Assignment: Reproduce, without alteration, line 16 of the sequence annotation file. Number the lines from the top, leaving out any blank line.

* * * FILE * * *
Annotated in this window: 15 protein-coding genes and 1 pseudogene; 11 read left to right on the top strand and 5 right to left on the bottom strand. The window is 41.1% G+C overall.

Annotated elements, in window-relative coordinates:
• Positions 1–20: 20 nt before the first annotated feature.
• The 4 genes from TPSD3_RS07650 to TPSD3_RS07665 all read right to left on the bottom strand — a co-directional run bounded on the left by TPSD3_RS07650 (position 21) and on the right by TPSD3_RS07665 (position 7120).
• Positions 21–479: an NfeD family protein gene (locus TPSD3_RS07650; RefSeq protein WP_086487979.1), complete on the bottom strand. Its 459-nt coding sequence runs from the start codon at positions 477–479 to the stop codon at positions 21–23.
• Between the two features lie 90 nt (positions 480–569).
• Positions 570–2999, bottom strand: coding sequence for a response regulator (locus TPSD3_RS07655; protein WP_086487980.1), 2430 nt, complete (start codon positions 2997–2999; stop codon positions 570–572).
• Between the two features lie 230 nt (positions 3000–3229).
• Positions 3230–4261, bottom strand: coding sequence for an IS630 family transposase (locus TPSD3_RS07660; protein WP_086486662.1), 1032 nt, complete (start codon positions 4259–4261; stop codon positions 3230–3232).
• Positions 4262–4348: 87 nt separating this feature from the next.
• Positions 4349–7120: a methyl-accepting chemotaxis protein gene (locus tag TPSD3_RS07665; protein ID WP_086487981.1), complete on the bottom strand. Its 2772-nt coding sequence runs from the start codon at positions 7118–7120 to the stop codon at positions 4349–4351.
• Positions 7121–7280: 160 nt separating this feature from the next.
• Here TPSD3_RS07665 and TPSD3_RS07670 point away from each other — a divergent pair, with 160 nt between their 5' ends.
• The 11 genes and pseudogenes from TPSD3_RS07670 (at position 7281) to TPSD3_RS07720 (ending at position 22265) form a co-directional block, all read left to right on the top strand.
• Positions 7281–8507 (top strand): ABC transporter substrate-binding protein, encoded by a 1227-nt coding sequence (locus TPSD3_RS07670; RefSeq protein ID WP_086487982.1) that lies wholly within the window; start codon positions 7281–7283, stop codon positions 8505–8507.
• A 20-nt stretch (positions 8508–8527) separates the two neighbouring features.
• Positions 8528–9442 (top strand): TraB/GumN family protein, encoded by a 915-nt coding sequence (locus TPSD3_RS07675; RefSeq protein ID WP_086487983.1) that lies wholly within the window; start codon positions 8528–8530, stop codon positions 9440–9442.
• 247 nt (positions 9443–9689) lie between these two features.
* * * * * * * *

• A 20-nt stretch (positions 8508–8527) separates the two neighbouring features.